Civil engineers to evaluate New Mexico’s infrastructure

Linda Fresques

NMSU
Over the next few months, a group of volunteer civil engineers will assess the status of important systems such as bridges, water and airports, to develop the 2012 report card for New Mexico’s infrastructure. The group is led by Sonya Cooper, engineering technology professor at New Mexico State University and vice president of the New Mexico Section of the American Society of Civil Engineers, the group responsible for the report card.

“Everyone depends upon the infrastructure every day,” Cooper said. “Nationally, our infrastructure is not in great shape. It’s a big problem that really does ‘take a village’ to remedy.”

On its first report card issued by ASCE in 2005, New Mexico earned a cumulative grade of C, compared to the national average of D+. Included in the report card were scores for aviation, flood control, rail, roads, schools, solid waste and transit. The 2012 report also will include scores for bridges, drinking water and wastewater.

The report card will be provided to New Mexico’s legislators as a leveraging tool procure funding for infrastructure projects. It will be used to raise public awareness as well.

“Both Sen. [Jeff] Bingaman and Sen. [Tom] Udall were very interested in getting an update to the New Mexico Report Card. They are familiar with our past effort and appreciated its usefulness, but they need it to be updated,” said Jerry Paz, NMSU engineering alumnus and president of the New Mexico Section of ASCE, who attended the ASCE Fly–In in Washington, D.C. this past spring.Cooper appointed professional civil engineers who are experts in each of the 10 infrastructure categories to lead the evaluations. They will assess infrastructure in 25 cities and in Cibola, De Baca, Harding, Luna and Roosevelt counties.

“We tried to make sure that all quadrants of the state were covered,” Cooper said. “We also selected leaders who would have access to the information needed from the various community and county agencies.”

Each infrastructure category will be evaluated on the basis of capacity, condition, funding, future need, operation and maintenance, public safety and resilience. The final report also will include a plan for prioritizing and funding necessary maintenance and repairs as well as for new construction.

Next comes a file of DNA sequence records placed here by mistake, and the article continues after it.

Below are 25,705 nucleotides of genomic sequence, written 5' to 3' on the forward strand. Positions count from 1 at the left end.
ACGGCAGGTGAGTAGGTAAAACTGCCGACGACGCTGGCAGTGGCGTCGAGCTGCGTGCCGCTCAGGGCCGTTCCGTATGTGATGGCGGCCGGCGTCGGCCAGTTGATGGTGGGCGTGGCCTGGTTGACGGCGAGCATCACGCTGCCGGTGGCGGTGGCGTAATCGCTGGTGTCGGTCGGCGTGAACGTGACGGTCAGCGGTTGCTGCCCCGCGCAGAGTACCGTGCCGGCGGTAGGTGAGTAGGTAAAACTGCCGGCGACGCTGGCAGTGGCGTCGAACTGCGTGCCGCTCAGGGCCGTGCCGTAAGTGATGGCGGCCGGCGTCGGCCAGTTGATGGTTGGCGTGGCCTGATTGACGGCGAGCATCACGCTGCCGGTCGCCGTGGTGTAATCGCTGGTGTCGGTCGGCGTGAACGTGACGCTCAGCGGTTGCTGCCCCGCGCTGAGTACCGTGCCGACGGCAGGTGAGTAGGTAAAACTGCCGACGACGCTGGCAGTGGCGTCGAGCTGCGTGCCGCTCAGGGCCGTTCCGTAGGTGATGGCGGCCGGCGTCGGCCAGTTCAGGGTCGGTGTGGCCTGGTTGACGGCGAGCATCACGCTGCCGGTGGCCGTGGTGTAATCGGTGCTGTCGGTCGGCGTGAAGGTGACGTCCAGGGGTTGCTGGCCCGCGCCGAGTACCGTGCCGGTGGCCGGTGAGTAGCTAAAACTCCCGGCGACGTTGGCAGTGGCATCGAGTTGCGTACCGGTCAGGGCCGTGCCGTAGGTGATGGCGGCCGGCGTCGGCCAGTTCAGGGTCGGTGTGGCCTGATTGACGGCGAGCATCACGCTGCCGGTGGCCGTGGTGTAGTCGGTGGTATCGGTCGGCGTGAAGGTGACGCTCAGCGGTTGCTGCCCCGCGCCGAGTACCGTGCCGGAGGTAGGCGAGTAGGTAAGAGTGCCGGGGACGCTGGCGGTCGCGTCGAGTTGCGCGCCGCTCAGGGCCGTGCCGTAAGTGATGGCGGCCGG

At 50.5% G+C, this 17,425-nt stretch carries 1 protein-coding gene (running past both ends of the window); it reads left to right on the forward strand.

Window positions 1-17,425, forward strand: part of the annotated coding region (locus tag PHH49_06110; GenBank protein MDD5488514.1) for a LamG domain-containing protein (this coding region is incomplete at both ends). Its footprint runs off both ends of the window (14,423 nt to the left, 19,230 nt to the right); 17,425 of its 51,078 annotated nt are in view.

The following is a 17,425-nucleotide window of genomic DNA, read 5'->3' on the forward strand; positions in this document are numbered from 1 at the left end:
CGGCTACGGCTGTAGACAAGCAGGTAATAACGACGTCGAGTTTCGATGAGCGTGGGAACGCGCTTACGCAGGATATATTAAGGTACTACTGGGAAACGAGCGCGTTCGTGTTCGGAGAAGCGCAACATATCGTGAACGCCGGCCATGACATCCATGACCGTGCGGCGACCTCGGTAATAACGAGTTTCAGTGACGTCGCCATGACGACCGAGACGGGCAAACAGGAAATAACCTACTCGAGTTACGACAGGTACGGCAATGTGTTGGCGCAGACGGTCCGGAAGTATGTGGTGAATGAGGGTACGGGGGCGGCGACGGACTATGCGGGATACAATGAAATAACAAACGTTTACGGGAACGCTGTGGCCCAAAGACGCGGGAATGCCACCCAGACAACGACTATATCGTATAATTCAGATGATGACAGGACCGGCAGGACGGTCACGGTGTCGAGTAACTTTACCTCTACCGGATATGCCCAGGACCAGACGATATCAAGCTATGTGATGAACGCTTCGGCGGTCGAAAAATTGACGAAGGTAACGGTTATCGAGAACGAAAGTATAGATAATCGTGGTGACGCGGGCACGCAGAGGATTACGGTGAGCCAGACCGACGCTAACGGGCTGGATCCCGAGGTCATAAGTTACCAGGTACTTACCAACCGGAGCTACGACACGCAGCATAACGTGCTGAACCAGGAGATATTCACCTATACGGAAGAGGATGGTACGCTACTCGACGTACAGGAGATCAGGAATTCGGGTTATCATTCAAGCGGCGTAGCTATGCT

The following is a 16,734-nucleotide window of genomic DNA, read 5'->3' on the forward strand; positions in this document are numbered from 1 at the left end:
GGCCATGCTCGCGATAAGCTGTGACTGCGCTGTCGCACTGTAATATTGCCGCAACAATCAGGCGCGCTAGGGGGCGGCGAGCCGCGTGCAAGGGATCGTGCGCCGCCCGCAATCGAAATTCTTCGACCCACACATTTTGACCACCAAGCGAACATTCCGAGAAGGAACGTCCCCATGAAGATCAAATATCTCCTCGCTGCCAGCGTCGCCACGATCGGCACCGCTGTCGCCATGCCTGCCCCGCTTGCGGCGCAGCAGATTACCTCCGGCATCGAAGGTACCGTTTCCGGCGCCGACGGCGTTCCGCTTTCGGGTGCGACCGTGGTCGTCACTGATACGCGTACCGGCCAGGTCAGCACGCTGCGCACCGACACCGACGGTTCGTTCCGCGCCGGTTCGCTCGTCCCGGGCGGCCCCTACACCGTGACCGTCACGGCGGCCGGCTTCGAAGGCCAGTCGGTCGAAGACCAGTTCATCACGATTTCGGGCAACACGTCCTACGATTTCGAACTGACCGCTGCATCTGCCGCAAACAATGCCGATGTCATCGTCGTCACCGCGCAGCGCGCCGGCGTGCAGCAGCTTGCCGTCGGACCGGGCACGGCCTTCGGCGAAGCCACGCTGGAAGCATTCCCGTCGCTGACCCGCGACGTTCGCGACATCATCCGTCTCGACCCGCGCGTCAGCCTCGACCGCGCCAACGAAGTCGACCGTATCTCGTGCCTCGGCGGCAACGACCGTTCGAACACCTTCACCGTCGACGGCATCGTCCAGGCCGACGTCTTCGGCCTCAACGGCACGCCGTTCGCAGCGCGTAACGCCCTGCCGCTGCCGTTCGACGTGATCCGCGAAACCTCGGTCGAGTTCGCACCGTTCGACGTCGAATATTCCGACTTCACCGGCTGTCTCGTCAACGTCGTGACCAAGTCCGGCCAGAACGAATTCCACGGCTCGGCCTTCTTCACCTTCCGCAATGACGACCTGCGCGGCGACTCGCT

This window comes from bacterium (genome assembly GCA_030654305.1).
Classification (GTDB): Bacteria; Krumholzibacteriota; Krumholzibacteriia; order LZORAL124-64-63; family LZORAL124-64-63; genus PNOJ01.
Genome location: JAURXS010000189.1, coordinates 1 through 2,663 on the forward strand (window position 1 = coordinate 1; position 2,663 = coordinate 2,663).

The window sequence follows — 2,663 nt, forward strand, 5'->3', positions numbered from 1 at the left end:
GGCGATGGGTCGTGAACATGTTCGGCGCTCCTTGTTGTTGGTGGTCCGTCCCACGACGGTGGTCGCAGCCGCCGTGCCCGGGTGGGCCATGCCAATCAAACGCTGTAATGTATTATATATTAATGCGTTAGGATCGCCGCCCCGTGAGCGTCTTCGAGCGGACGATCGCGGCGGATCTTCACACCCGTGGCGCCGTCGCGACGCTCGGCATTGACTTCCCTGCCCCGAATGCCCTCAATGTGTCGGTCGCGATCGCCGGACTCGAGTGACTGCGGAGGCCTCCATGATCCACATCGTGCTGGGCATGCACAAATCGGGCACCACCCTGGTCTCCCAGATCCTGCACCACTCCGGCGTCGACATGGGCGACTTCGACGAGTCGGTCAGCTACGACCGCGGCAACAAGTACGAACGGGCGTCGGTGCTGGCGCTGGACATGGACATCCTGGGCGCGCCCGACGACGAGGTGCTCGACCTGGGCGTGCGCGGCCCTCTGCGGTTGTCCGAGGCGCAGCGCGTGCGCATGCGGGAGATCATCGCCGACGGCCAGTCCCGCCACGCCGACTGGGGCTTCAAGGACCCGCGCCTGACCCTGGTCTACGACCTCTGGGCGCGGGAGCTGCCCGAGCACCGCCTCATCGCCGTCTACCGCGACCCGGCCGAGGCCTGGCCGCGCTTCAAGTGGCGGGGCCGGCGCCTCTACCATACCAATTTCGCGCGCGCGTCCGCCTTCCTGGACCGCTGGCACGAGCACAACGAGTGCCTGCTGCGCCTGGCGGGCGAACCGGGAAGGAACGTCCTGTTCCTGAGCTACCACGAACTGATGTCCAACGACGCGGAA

Cooper anticipates there will be good news in several areas.

“Our state has a robust bridge inspection schedule, thanks in part to our outstanding Bridge Inspection Program here at NMSU. This will weigh favorably when assigning that grade,” she said. “New Mexico has done a lot of work on its levees, so they should be in good order. The mid-region has a 2035 Metropolitan Transportation Plan in place. So there are some very good tools in place that help keep our systems in good shape.”

Lead evaluators:

  • Aviation: Jane M. Lucero (N.M. Aviation Division)
  • Bridges: Ken White (N.M. Department of Transportation Commissioner)
  • Drinking Water: Tim Cynova (Albuquerque Bernalillo County Water Utility Authority)
  • Flood Control: J. Philip King (Elephant Butte Irrigation District; NMSU Department of Civil Engineering)
  • Rail: Steven Metro (Wilson & Company)
  • Roads: Ruinian Jiang (NMSU Department of Engineering Technology and Surveying Engineering)
  • Schools: Kenny Stevens (NMSU Department of Engineering Technology and Surveying Engineering)
  • Solid Waste: Jack Chapelle (Engineering Solutions & Design, Inc.)
  • Transit: Ajay Singh (Lee Engineering)
  • Wastewater: Walter Hines (Water Resources Engineer)

 

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